More than a quarter century ago, the Ukrainian people made a historic choice in favor of independence, democracy, and the free market. Their vision of a fully sovereign, democratic, and prosperous state has been only partially fulfilled. While Ukraine is a clearly established polity with internationally recognized sovereignty, it is nonetheless hampered in its democratic and free market development by endemic corruption, retrograde political cycles, and aggression by its powerful neighbor Russia.

After the dissolution of the Soviet Union, Ukraine emerged as a highly pluralistic but unstable democracy. Through the 1990s, the country’s political system developed along two parallel paths, combining a liberal democratic façade with post-Soviet oligarch-controlled distribution of power and resources. The contradictions between these two dimensions of Ukraine’s politics yielded two revolutionary cycles, spanning roughly 1992–2004 and 2005–2014. During each of these cycles, a period of popularly supported democratic reforms was soon displaced by simulated democracy, driven essentially by oligarchic competition and then, later, by authoritarian consolidation, resulting in civic protests and eventual regime change, resetting the cycle.

Belarus – Honoring International Holocaust Day, Beit Simha Hosts UN and EU Dignitaries and Jewish Leaders

World Union for Progressive Judaism, February 1, 2018

On the eve of the Holocaust International Remembrance Day, the Sandra Breslauer Center for Progressive Judaism “Beit Simha” hosted commemorative events dedicated to the day which was launched worldwide in 2005 by the decision of the UN General Assembly.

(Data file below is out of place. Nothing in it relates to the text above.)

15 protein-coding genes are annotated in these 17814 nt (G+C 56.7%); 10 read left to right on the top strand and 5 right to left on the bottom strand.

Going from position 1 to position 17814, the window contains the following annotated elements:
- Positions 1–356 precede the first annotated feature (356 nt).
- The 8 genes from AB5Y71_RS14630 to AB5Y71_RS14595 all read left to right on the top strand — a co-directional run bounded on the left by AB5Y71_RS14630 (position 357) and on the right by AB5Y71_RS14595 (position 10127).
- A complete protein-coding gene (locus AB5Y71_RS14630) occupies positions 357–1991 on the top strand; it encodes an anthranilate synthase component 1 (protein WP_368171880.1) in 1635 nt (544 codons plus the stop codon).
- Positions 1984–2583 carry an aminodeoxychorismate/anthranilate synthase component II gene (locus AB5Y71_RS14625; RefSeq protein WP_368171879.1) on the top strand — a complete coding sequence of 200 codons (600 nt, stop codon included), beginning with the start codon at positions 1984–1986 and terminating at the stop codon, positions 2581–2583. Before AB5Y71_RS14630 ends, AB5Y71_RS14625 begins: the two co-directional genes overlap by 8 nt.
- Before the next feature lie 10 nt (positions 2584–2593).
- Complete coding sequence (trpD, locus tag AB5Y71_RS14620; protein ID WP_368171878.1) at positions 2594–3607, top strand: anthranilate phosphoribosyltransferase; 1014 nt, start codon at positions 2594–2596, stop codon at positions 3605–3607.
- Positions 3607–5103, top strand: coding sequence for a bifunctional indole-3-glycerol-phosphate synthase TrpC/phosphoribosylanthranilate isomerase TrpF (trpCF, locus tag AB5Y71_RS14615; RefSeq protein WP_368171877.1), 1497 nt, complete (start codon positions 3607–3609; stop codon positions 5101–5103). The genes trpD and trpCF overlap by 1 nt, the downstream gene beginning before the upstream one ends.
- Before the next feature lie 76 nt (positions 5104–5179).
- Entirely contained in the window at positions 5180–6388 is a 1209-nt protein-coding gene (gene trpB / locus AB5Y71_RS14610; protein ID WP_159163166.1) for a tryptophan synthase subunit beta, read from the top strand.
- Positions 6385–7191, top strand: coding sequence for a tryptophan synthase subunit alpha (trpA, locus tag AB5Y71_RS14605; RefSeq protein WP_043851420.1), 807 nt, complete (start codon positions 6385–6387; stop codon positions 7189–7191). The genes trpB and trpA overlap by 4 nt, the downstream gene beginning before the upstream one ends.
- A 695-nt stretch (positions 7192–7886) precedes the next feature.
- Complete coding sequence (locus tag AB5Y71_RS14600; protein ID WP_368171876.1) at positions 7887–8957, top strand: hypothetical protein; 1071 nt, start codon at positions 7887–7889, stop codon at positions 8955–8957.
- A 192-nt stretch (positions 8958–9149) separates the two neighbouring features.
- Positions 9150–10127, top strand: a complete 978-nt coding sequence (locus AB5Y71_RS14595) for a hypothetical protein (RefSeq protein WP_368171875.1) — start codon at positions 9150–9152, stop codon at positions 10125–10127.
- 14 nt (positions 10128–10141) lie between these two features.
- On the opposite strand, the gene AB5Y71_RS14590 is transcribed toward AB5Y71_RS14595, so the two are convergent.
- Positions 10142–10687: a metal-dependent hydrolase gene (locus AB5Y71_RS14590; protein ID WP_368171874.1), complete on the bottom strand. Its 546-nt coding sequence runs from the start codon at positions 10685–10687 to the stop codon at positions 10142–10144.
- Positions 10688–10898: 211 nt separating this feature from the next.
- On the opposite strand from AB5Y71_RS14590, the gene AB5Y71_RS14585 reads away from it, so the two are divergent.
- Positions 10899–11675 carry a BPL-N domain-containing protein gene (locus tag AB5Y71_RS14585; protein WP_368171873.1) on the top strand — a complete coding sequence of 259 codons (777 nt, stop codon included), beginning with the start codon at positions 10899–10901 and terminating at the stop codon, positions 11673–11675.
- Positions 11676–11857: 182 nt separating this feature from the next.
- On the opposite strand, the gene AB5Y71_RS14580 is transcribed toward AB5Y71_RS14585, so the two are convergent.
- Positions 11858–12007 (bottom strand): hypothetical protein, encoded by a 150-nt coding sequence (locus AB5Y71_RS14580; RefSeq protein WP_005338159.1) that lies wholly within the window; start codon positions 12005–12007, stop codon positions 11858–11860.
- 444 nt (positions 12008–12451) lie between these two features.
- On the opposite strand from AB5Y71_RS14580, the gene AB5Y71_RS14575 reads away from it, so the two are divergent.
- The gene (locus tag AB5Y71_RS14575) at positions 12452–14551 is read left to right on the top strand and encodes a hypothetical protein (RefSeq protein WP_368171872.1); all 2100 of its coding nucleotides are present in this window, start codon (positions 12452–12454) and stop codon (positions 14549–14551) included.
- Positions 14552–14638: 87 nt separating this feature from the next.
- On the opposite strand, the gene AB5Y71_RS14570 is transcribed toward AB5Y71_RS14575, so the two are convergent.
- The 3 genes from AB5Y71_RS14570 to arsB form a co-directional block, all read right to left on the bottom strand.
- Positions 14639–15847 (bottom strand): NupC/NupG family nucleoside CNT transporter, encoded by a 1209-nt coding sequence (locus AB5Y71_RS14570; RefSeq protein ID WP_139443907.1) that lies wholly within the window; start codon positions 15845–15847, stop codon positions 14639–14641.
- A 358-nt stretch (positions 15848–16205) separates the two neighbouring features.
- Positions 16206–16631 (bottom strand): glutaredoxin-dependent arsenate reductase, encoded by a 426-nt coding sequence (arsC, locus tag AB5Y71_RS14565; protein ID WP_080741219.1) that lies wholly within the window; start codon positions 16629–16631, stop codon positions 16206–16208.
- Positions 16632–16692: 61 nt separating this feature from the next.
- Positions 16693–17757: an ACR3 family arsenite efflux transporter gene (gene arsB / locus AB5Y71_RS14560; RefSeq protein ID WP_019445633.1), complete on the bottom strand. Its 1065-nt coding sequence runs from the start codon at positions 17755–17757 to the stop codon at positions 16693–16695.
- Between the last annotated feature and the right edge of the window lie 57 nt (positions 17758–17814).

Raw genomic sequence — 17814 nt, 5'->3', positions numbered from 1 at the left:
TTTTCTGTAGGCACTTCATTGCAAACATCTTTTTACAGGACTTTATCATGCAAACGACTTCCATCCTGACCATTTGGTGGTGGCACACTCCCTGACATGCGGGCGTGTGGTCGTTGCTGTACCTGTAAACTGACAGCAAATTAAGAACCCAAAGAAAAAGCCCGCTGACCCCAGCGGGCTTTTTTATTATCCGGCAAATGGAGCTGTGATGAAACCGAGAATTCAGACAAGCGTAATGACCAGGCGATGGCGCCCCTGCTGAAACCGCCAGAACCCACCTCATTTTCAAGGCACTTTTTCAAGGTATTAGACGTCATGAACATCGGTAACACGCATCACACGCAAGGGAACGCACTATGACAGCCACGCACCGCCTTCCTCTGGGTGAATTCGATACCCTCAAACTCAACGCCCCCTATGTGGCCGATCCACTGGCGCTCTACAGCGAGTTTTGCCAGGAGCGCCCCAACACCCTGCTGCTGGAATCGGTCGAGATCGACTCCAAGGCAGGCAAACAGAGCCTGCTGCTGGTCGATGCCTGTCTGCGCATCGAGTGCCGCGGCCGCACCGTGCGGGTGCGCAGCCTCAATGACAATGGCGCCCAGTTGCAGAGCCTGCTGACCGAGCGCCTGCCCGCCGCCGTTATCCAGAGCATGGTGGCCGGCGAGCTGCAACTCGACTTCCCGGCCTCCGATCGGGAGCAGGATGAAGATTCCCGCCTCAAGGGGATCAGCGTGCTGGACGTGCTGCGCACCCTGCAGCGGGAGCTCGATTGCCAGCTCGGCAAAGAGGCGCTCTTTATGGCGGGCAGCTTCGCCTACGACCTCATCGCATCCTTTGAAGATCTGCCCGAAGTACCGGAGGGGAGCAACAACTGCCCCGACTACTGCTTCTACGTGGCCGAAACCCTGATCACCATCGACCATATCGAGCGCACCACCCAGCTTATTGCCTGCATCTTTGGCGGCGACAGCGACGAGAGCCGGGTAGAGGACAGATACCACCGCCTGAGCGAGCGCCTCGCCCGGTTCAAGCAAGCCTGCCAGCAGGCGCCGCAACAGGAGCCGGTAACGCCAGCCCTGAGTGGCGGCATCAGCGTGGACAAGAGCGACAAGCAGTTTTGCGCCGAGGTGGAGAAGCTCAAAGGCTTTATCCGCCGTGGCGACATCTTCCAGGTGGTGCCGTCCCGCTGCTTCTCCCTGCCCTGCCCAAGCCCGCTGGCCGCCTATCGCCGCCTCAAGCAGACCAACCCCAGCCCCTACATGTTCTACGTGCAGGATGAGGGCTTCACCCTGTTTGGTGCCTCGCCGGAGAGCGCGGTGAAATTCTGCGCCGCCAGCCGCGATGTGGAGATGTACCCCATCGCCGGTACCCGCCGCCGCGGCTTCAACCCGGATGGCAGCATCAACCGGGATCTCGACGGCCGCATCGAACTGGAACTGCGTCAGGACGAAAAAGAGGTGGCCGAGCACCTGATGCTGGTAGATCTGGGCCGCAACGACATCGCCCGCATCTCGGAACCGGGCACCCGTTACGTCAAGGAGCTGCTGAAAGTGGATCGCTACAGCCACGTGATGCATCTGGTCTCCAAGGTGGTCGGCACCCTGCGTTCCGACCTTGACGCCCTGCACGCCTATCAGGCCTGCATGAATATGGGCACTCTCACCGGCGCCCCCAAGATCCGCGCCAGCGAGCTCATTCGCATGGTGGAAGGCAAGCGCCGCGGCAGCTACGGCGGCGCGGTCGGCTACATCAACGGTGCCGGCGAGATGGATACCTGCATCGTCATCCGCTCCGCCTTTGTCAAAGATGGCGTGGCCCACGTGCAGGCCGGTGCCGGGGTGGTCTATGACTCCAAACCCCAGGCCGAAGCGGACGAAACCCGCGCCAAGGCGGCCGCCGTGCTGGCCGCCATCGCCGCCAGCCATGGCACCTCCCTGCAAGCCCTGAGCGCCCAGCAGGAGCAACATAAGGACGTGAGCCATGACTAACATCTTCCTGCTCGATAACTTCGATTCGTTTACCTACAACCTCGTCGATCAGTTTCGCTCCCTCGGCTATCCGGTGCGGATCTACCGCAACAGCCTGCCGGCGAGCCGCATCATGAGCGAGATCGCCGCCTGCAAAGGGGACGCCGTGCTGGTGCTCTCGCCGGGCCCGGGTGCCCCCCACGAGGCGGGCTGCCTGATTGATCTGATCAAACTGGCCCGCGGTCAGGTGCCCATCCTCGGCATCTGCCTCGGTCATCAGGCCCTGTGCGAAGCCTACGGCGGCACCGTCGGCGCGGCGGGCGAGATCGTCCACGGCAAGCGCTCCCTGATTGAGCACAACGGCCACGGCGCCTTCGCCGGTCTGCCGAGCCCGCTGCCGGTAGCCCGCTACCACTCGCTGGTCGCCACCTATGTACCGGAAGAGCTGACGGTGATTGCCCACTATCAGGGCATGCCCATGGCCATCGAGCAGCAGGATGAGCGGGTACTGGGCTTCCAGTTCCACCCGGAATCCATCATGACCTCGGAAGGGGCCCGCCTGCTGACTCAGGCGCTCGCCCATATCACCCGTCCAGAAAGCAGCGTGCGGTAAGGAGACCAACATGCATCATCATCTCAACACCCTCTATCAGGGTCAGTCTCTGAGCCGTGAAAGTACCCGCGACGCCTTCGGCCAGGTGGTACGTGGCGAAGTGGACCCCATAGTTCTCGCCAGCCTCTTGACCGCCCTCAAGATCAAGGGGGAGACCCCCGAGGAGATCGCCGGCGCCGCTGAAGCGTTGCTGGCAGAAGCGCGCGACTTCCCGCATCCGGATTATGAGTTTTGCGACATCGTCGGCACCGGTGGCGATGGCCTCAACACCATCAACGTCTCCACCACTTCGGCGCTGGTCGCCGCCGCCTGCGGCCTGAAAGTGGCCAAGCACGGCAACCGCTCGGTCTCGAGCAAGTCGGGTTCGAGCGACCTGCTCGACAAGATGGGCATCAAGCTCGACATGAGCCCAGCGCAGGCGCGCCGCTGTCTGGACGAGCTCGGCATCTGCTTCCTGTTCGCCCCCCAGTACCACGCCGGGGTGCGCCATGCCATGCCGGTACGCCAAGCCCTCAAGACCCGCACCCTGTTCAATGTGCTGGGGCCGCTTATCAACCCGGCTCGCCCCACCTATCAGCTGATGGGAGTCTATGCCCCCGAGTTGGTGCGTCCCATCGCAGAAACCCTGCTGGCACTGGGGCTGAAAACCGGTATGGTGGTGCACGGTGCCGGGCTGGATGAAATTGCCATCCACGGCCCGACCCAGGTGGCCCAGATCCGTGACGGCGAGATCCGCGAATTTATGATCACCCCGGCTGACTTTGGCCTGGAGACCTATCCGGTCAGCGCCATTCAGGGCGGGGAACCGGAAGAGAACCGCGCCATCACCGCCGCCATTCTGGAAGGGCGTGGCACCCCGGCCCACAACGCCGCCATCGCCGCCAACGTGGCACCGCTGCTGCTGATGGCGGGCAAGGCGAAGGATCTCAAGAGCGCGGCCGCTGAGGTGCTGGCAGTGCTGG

Taking part in the ceremony were representatives of all Jewish Unions and organizations, the German Educational Center IBB, Netzer and Hillel youth movements, the twelve embassies and international organizations, including the United Nations and the European Union. The ceremony included lighting Shabbat and memory candles for all those killed in the Holocaust in Europe, as well as the recitation of prayers and prayers for peace.

Read the full article here.

[Link to pdf of full articles]
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Founded in 1971, the National Coalition Supporting Eurasian Jewry represents the organized American Jewish community in monitoring and advocating on behalf of the estimated 1.5 million Jews in Eastern Europe and Eurasia, including the 15 successor states of the former Soviet Union.